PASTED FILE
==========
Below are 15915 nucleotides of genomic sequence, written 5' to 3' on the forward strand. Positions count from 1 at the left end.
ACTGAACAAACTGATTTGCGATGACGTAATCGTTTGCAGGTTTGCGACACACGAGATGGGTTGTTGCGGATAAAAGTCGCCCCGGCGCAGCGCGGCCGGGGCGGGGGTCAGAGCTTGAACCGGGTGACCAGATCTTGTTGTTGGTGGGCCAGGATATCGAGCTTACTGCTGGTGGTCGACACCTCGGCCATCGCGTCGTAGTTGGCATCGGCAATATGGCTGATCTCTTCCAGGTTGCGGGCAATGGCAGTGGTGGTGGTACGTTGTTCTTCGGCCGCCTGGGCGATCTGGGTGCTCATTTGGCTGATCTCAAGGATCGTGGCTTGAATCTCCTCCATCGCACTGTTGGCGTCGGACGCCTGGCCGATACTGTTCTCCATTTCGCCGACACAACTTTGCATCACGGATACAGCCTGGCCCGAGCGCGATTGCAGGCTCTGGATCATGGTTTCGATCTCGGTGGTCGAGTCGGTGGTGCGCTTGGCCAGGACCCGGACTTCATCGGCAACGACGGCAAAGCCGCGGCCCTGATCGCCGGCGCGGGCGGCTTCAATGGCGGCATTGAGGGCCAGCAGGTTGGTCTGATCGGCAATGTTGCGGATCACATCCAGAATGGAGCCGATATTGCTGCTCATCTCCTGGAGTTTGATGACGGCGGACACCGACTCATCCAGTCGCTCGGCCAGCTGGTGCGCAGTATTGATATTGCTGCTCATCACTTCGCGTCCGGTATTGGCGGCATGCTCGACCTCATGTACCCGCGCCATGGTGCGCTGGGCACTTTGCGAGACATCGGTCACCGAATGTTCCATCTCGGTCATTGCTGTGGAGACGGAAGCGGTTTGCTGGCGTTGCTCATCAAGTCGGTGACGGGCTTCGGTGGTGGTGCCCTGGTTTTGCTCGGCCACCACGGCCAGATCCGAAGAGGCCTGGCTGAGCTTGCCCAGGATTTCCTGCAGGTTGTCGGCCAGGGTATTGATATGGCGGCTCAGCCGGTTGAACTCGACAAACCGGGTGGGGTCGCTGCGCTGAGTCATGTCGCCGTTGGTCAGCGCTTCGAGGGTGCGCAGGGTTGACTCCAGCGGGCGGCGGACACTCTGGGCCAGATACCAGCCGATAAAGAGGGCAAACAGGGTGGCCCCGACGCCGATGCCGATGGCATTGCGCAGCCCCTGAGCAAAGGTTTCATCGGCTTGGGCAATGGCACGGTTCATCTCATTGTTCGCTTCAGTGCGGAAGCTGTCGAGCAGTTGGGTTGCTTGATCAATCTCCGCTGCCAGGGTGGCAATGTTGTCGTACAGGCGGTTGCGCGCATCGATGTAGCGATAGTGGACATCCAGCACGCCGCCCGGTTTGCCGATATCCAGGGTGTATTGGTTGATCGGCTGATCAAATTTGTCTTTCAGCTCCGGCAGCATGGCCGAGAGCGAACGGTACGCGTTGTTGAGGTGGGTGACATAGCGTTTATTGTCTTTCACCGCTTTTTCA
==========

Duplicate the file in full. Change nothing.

Below are 15915 nucleotides of genomic sequence, written 5' to 3' on the forward strand. Positions count from 1 at the left end.
ACTGAACAAACTGATTTGCGATGACGTAATCGTTTGCAGGTTTGCGACACACGAGATGGGTTGTTGCGGATAAAAGTCGCCCCGGCGCAGCGCGGCCGGGGCGGGGGTCAGAGCTTGAACCGGGTGACCAGATCTTGTTGTTGGTGGGCCAGGATATCGAGCTTACTGCTGGTGGTCGACACCTCGGCCATCGCGTCGTAGTTGGCATCGGCAATATGGCTGATCTCTTCCAGGTTGCGGGCAATGGCAGTGGTGGTGGTACGTTGTTCTTCGGCCGCCTGGGCGATCTGGGTGCTCATTTGGCTGATCTCAAGGATCGTGGCTTGAATCTCCTCCATCGCACTGTTGGCGTCGGACGCCTGGCCGATACTGTTCTCCATTTCGCCGACACAACTTTGCATCACGGATACAGCCTGGCCCGAGCGCGATTGCAGGCTCTGGATCATGGTTTCGATCTCGGTGGTCGAGTCGGTGGTGCGCTTGGCCAGGACCCGGACTTCATCGGCAACGACGGCAAAGCCGCGGCCCTGATCGCCGGCGCGGGCGGCTTCAATGGCGGCATTGAGGGCCAGCAGGTTGGTCTGATCGGCAATGTTGCGGATCACATCCAGAATGGAGCCGATATTGCTGCTCATCTCCTGGAGTTTGATGACGGCGGACACCGACTCATCCAGTCGCTCGGCCAGCTGGTGCGCAGTATTGATATTGCTGCTCATCACTTCGCGTCCGGTATTGGCGGCATGCTCGACCTCATGTACCCGCGCCATGGTGCGCTGGGCACTTTGCGAGACATCGGTCACCGAATGTTCCATCTCGGTCATTGCTGTGGAGACGGAAGCGGTTTGCTGGCGTTGCTCATCAAGTCGGTGACGGGCTTCGGTGGTGGTGCCCTGGTTTTGCTCGGCCACCACGGCCAGATCCGAAGAGGCCTGGCTGAGCTTGCCCAGGATTTCCTGCAGGTTGTCGGCCAGGGTATTGATATGGCGGCTCAGCCGGTTGAACTCGACAAACCGGGTGGGGTCGCTGCGCTGAGTCATGTCGCCGTTGGTCAGCGCTTCGAGGGTGCGCAGGGTTGACTCCAGCGGGCGGCGGACACTCTGGGCCAGATACCAGCCGATAAAGAGGGCAAACAGGGTGGCCCCGACGCCGATGCCGATGGCATTGCGCAGCCCCTGAGCAAAGGTTTCATCGGCTTGGGCAATGGCACGGTTCATCTCATTGTTCGCTTCAGTGCGGAAGCTGTCGAGCAGTTGGGTTGCTTGATCAATCTCCGCTGCCAGGGTGGCAATGTTGTCGTACAGGCGGTTGCGCGCATCGATGTAGCGATAGTGGACATCCAGCACGCCGCCCGGTTTGCCGATATCCAGGGTGTATTGGTTGATCGGCTGATCAAATTTGTCTTTCAGCTCCGGCAGCATGGCCGAGAGCGAACGGTACGCGTTGTTGAGGTGGGTGACATAGCGTTTATTGTCTTTCACCGCTTTTTCA